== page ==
I'm a fan of the Corsair 275R Airflow and believe it offers excellent value for those wanting to build a PC on a tighter budget. Even the best PC cases require good cooling to keep components running within optimal temperature ranges, and the 275R Airflow is no exception. Here are our recommendations for best AIO cooler for the Corsair 275R Airflow.
NZXT Kraken Z63 280mm
We're big fans of NZXT's Kraken series of AIO coolers. The Kraken Z63 is a 280mm AIO with a fancy smart water block. There's a 2.36-inch display that can be controlled through the company's CAM software to display important information related to temperatures or even your own images.
The Corsair Hydro Series is a range of strong AIO liquid coolers that comes in a clean white (or black) look. If you're someone who wants a two-toned look in their case and the benefits of an easy-to-install cooler, this is it. The fans and water block are RGB friendly, which is great since the Airflow case doesn't come with any RGB lighting.
be quiet! makes some of the best fans on the market for PC cooling so it only makes sense that the company should know a thing or two about water cooling. The PURE LOOP series offers excellent value for keeping the CPU in check under load. It's a 280mm AIO without any RGB lighting but does come with a detached pump for less vibration and noise.
Think of the Kraken Z73 as the same AIO as our top recommendation, but with three 120mm fans instead of two larger 140mm blowers. The radiator has also been extended from 280mm to 360mm. This will still fit just fine inside the Corsair 275R Airflow and offer more thermal capacity for overclocking.
The Corsair 275R Airflow is a great budget case that can support AIO coolers with radiators up to 360mm in length. This opens up a large collection of supported coolers, some of which have been highlighted in this collection. We'd recommend at least 240mm as a sweet spot for most processors.
NZXT's Kraken Z63 is a beast of a cooler. This thing can handle an overclocked AMD Ryzen 9 5950X without issue. It's available in black or white, has a small display to show temperatures or cool GIFs, and has two very good static pressure-optimized fans.
The rest of our recommendations are great for keeping with the same Corsair brand, saving some money in the process, or splashing out and getting the best thermal capacity for overclocking.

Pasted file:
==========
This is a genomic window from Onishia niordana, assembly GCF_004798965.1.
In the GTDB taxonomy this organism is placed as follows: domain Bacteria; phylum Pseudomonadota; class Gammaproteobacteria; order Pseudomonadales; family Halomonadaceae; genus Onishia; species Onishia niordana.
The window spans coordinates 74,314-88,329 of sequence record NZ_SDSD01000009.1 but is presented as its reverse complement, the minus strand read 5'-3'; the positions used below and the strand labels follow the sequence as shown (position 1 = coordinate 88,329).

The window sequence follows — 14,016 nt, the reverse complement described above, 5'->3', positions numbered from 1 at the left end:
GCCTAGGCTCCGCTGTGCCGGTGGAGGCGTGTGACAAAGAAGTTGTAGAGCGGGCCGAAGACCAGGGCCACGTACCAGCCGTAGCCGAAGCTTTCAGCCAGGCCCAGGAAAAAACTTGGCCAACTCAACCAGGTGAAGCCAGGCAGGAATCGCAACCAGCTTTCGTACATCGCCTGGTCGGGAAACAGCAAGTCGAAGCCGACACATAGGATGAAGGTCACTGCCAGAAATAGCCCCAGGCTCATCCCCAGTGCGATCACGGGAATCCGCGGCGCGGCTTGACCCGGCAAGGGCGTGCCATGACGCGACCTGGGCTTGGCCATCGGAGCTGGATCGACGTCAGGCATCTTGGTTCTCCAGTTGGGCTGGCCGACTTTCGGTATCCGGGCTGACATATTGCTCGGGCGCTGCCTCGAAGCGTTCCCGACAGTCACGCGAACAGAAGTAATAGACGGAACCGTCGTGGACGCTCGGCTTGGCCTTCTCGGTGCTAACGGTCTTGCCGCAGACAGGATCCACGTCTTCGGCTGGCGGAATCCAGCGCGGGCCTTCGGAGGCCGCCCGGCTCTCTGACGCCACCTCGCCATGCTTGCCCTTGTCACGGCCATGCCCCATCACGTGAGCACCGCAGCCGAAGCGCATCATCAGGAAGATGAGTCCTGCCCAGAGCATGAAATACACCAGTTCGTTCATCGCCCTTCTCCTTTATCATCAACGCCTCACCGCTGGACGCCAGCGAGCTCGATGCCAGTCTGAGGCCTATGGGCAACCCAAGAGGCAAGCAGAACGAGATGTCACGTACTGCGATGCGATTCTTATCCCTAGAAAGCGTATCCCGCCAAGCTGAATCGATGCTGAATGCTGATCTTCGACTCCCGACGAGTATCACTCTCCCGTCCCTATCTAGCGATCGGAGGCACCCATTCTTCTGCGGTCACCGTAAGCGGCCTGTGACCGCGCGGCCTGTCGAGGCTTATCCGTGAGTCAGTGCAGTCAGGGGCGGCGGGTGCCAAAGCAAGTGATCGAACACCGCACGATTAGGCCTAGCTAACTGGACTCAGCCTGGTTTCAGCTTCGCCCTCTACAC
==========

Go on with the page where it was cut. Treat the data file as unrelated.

Affordable PC case with impressive thermal performance.
There are so many PC cases to choose from, especially in the mid-tower segment. In this highly competitive space, Corsair is attempting to differentiate its more affordable offering in the form of the 275R with an Airflow version that focuses on maximizing how much air can be pushed through the chassis.
Available in either black or white, this value case comes with a tempered glass side panel, which is a luxury feature in itself. As well as the glass viewing window, there's a front panel with lattice cutout lines for both style and function. Support for up to a 360mm radiator allows for considerably powerful processors and larger AIO solutions.
Not everything is great for this affordable Corsair case. Upon closer inspection, it's clear there's a lack of any USB-C ports on the front panel. This could be a deal-breaker for those using accessories that lack a USB-A adapter and is something even value competition offerings offer.
Corsair 275R Airflow
Bottom line: If you consider the Corsair 275R Airflow with the price in mind, this is a difficult case to beat, so long as you don't require front USB-C. It has three fans to get you started, plenty of AIO support, and enough space for larger motherboards and GPUs.
The main highlight of the Corsair 275R Airflow is the price. It's available for around $80, though you'll be able to find it less when on sale. We managed to snag one in the UK for £40 ($55). For a case with a tempered glass panel and good airflow, this is an absolute steal for those on tighter budgets.
Corsair 275R Airflow: What's good
Corsair PC cases cover a wide spectrum, ranging from aggressive gamer styling to outrageous functionality. The 1000D is a super tower that can house two computers (yes, two) with up to eight fans on the front panel alone. That's more than what the Corsair 275R Airflow can handle altogether. But that case also costs considerably more than this one.
Where the 275R fits in is between the super affordable and mid-range, offering some premium features reserved for more expensive cases. After unboxing the cases, it doesn't look cheap at all. In fact, I was pleasantly surprised at just how well designed the 275R is, aside from the small gap between the front panel and main body.
Speaking of the front panel, we've got the lattice style cutouts for pulling in air. This is on the sides of the front panel too and it looks great in black. On the right side, it's the usual bare metal side panel. The opposite side is the tempered glass window, which is held to the chassis with four thumbscrews. The top houses the dust filter and fan grill.